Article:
Mon, Sep 11, 2006 - Page 6 News List

Pope returns to visit his roots in Bavaria


Pope Benedict XVI waves to pilgrims as he arrives in the popemobile for a public mass in Munich yesterday morning. The German-born pope is paying a six-day visit to his his Bavarian homeland this week.


Pope Benedict XVI rode through a cheering crowd that gathered to hear him celebrate open-air Mass yesterday on the outskirts of Munich, part of his six-day homecoming visit to his native Bavaria.

The pope, who says his heart "beats Bavarian," smiled and waved to the crowd from his popemobile on his way to the raised altar platform. People along his route flew yellow-and-white Vatican flags, Bavaria's blue-and-white flag and flags from Germany, Mexico, Croatia, Slovakia and Poland.

In the crowd, Johann Habla, 76, praised Benedict's touch with the young: "He reaches young people ... If they all go to church is another matter, but perhaps something will remain."

Gerda Holzinger, 57, said that since Benedict became pope last year she was seeing a new side of the conservative former theology professor, who served as the city's archbishop from 1977 to 1982.

"Cardinal Ratzinger was for us a stubborn theologian; now he is opening up, and a different person is coming out," she said.

"I find him good. He sticks to the old values, which have been good for 2,000 years," she said.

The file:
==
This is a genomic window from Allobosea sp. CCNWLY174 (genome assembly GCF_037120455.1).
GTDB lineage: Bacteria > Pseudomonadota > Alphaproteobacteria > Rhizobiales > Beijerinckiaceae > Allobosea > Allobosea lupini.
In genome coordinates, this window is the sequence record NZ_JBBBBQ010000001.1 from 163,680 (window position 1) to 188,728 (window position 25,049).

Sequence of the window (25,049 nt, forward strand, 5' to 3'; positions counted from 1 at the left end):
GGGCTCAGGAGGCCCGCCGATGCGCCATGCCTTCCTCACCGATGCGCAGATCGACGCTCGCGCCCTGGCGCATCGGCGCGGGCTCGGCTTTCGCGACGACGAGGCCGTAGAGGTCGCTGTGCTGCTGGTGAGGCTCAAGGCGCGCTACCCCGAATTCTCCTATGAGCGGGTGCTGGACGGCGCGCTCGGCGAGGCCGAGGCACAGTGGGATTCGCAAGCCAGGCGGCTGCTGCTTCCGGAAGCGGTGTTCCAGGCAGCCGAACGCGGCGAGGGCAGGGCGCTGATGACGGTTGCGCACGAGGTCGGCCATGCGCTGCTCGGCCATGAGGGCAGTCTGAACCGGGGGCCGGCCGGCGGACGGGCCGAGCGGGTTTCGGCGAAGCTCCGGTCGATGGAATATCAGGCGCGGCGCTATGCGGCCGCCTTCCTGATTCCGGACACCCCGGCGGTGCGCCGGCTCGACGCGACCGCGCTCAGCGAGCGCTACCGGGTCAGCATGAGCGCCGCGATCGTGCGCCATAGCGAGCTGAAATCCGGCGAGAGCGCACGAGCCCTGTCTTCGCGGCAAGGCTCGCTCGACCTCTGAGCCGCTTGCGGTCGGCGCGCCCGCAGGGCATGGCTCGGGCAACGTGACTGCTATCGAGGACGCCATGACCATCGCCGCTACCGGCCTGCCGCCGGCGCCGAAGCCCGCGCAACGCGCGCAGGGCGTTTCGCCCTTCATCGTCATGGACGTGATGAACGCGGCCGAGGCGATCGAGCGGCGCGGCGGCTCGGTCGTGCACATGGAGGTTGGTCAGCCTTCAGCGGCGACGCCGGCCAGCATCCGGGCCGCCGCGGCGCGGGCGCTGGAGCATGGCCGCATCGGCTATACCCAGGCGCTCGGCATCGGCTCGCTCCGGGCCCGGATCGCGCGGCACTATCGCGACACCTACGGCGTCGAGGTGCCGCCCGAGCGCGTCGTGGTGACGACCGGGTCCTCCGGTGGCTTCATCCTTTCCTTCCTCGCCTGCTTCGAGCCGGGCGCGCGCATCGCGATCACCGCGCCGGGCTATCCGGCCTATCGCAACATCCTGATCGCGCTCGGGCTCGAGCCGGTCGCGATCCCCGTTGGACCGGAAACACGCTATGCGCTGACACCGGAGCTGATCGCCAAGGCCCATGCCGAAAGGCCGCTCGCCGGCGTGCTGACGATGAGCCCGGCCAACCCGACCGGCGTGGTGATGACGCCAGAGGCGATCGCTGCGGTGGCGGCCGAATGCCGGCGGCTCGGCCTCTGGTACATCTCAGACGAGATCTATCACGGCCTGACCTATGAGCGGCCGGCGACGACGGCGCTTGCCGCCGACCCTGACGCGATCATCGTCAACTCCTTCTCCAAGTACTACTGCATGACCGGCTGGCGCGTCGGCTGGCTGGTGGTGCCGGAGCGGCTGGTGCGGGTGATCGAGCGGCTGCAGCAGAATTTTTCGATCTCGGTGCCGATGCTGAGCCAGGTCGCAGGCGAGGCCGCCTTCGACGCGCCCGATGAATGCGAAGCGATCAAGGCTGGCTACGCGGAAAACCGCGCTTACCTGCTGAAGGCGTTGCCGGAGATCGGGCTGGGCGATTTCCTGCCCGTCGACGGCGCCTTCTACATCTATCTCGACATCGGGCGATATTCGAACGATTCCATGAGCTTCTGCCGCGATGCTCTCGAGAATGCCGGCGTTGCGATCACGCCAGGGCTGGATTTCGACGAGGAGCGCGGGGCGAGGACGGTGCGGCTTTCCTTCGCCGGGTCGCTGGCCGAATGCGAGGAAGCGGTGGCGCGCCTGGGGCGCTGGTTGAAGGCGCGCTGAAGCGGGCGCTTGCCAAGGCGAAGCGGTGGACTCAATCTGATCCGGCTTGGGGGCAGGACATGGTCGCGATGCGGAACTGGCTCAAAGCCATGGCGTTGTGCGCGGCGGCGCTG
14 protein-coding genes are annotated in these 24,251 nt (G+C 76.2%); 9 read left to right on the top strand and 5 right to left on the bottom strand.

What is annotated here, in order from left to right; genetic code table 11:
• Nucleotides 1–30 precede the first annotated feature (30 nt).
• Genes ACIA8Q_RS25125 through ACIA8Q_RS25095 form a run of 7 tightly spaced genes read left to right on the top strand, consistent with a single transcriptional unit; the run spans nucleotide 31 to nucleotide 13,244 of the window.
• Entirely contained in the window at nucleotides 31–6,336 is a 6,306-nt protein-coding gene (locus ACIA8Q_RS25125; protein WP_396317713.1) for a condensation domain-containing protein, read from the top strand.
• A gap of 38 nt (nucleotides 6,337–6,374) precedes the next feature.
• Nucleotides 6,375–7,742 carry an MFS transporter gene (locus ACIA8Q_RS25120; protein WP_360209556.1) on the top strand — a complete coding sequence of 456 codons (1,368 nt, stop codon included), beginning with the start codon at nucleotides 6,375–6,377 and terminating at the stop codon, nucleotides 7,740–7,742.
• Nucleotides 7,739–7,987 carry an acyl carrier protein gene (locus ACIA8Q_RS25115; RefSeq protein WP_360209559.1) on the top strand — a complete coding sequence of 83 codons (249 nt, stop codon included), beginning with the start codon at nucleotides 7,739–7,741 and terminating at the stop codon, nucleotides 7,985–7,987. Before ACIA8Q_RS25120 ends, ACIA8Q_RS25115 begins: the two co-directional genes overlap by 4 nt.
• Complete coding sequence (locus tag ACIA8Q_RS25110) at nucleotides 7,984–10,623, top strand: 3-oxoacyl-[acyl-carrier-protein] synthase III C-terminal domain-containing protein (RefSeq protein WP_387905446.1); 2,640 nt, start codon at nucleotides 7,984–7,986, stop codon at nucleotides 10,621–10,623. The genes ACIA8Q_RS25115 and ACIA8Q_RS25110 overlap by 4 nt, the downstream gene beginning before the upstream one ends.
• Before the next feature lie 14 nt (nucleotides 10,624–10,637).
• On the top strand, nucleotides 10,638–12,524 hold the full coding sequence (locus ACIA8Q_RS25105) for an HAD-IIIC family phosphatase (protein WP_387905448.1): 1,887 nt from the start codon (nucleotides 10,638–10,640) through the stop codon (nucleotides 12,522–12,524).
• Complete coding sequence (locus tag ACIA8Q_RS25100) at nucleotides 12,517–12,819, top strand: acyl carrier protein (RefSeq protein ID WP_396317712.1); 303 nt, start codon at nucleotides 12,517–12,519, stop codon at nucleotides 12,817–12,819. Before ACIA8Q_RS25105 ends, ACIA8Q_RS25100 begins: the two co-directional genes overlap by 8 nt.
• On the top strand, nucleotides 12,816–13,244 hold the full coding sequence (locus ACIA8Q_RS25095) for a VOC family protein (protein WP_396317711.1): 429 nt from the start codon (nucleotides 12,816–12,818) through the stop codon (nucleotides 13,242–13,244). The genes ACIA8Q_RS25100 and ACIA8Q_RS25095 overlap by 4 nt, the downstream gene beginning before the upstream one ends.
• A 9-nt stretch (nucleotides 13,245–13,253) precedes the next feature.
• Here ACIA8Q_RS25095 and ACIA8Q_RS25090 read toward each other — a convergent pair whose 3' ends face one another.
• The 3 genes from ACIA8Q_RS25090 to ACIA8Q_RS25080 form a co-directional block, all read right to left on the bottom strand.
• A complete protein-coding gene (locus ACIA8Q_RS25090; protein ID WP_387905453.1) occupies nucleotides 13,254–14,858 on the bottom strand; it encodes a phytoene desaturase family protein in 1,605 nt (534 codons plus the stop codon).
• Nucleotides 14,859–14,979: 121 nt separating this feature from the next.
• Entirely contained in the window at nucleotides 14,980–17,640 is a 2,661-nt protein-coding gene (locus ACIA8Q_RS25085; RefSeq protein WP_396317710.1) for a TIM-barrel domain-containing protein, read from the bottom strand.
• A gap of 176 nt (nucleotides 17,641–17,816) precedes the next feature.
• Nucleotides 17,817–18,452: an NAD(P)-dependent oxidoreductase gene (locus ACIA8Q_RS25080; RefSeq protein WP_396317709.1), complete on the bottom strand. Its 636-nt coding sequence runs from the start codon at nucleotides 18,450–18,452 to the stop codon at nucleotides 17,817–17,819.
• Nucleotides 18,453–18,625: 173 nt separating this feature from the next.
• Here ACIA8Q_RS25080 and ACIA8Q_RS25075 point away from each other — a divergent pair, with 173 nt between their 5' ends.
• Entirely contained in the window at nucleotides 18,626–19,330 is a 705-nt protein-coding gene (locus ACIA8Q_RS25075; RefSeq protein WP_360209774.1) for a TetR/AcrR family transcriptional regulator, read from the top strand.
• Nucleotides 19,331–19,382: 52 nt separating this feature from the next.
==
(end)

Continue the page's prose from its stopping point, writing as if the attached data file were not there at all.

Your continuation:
Benedict arrived on Saturday on a six-day trip in Munich, which he left in 1982 when he moved to Rome as the Vatican's chief doctrinal watchdog.

The pope is expected to appeal to his homeland -- now largely secular, with a shrinking and more liberal Catholic Church -- to return to its Christian faith.

He also planned to make a brief visit to Marktl am Inn, the small town where he was born, and to Freising, where he was ordained a priest. He taught theology at the University of Regensburg in the region before being named bishop, he still has a house in the city and his brother Georg, a retired priest and choir director, lives there.

Police said that vandals tossed balloons filled with blue paint at the home of Benedict's birth in Marktl am Inn early yesterday. The damage was not serious and Vatican spokesman Frederico Lombardi dismissed the incident as "really secondary."

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